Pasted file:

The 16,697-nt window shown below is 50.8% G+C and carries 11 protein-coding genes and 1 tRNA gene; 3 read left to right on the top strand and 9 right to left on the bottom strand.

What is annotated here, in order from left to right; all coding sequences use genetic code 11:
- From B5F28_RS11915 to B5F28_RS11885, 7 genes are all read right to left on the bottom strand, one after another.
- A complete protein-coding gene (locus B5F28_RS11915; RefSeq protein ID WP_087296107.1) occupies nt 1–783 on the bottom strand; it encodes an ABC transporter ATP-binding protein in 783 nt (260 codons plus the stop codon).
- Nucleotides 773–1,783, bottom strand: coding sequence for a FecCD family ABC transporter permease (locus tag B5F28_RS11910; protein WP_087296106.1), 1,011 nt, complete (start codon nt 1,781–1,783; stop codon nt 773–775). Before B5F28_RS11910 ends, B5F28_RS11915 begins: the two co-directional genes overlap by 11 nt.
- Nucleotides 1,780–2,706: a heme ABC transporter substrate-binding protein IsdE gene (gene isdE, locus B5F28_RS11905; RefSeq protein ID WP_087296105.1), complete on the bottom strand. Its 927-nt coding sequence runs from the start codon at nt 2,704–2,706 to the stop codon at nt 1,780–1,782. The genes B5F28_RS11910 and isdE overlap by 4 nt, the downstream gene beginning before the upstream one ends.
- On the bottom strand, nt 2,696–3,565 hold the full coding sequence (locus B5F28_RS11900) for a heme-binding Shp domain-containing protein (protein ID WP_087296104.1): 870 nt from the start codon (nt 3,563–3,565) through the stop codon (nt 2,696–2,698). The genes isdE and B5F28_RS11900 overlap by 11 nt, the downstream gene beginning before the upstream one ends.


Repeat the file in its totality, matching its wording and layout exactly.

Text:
The 16,697-nt window shown below is 50.8% G+C and carries 11 protein-coding genes and 1 tRNA gene; 3 read left to right on the top strand and 9 right to left on the bottom strand.

What is annotated here, in order from left to right; all coding sequences use genetic code 11:
- From B5F28_RS11915 to B5F28_RS11885, 7 genes are all read right to left on the bottom strand, one after another.
- A complete protein-coding gene (locus B5F28_RS11915; RefSeq protein ID WP_087296107.1) occupies nt 1–783 on the bottom strand; it encodes an ABC transporter ATP-binding protein in 783 nt (260 codons plus the stop codon).
- Nucleotides 773–1,783, bottom strand: coding sequence for a FecCD family ABC transporter permease (locus tag B5F28_RS11910; protein WP_087296106.1), 1,011 nt, complete (start codon nt 1,781–1,783; stop codon nt 773–775). Before B5F28_RS11910 ends, B5F28_RS11915 begins: the two co-directional genes overlap by 11 nt.
- Nucleotides 1,780–2,706: a heme ABC transporter substrate-binding protein IsdE gene (gene isdE, locus B5F28_RS11905; RefSeq protein ID WP_087296105.1), complete on the bottom strand. Its 927-nt coding sequence runs from the start codon at nt 2,704–2,706 to the stop codon at nt 1,780–1,782. The genes B5F28_RS11910 and isdE overlap by 4 nt, the downstream gene beginning before the upstream one ends.
- On the bottom strand, nt 2,696–3,565 hold the full coding sequence (locus B5F28_RS11900) for a heme-binding Shp domain-containing protein (protein ID WP_087296104.1): 870 nt from the start codon (nt 3,563–3,565) through the stop codon (nt 2,696–2,698). The genes isdE and B5F28_RS11900 overlap by 11 nt, the downstream gene beginning before the upstream one ends.